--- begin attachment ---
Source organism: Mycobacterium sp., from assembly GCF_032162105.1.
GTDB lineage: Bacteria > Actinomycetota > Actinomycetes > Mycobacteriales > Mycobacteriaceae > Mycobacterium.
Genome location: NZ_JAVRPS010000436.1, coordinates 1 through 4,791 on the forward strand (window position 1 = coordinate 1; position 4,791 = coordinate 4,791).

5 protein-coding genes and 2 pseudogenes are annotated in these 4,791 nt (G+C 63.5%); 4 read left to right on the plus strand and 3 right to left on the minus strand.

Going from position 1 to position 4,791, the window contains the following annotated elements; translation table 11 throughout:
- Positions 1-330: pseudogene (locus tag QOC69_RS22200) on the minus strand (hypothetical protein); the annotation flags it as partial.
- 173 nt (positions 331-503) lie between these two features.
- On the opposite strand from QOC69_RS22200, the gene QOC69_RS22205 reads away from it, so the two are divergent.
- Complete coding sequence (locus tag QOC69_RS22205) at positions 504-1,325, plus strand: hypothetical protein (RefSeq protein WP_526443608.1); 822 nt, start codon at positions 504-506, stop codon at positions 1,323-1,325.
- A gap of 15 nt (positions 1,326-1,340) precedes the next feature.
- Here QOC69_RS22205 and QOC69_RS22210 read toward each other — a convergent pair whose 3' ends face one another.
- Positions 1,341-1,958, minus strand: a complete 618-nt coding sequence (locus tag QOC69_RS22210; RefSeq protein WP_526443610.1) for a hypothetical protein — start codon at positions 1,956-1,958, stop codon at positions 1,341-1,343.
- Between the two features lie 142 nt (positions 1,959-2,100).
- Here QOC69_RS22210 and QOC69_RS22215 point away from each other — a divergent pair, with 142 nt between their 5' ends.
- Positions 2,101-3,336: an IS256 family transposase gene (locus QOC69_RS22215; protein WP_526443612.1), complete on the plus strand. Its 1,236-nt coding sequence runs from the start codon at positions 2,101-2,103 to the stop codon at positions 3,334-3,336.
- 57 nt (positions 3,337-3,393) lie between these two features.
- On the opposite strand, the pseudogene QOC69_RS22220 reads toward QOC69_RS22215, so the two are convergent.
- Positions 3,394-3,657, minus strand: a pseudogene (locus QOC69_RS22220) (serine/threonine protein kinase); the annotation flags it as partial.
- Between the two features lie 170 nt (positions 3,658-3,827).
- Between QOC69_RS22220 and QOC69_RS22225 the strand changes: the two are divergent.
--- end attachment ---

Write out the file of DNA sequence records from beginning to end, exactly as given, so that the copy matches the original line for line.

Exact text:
Source organism: Mycobacterium sp., from assembly GCF_032162105.1.
GTDB lineage: Bacteria > Actinomycetota > Actinomycetes > Mycobacteriales > Mycobacteriaceae > Mycobacterium.
Genome location: NZ_JAVRPS010000436.1, coordinates 1 through 4,791 on the forward strand (window position 1 = coordinate 1; position 4,791 = coordinate 4,791).

5 protein-coding genes and 2 pseudogenes are annotated in these 4,791 nt (G+C 63.5%); 4 read left to right on the plus strand and 3 right to left on the minus strand.

Going from position 1 to position 4,791, the window contains the following annotated elements; translation table 11 throughout:
- Positions 1-330: pseudogene (locus tag QOC69_RS22200) on the minus strand (hypothetical protein); the annotation flags it as partial.
- 173 nt (positions 331-503) lie between these two features.
- On the opposite strand from QOC69_RS22200, the gene QOC69_RS22205 reads away from it, so the two are divergent.
- Complete coding sequence (locus tag QOC69_RS22205) at positions 504-1,325, plus strand: hypothetical protein (RefSeq protein WP_526443608.1); 822 nt, start codon at positions 504-506, stop codon at positions 1,323-1,325.
- A gap of 15 nt (positions 1,326-1,340) precedes the next feature.
- Here QOC69_RS22205 and QOC69_RS22210 read toward each other — a convergent pair whose 3' ends face one another.
- Positions 1,341-1,958, minus strand: a complete 618-nt coding sequence (locus tag QOC69_RS22210; RefSeq protein WP_526443610.1) for a hypothetical protein — start codon at positions 1,956-1,958, stop codon at positions 1,341-1,343.
- Between the two features lie 142 nt (positions 1,959-2,100).
- Here QOC69_RS22210 and QOC69_RS22215 point away from each other — a divergent pair, with 142 nt between their 5' ends.
- Positions 2,101-3,336: an IS256 family transposase gene (locus QOC69_RS22215; protein WP_526443612.1), complete on the plus strand. Its 1,236-nt coding sequence runs from the start codon at positions 2,101-2,103 to the stop codon at positions 3,334-3,336.
- 57 nt (positions 3,337-3,393) lie between these two features.
- On the opposite strand, the pseudogene QOC69_RS22220 reads toward QOC69_RS22215, so the two are convergent.
- Positions 3,394-3,657, minus strand: a pseudogene (locus QOC69_RS22220) (serine/threonine protein kinase); the annotation flags it as partial.
- Between the two features lie 170 nt (positions 3,658-3,827).
- Between QOC69_RS22220 and QOC69_RS22225 the strand changes: the two are divergent.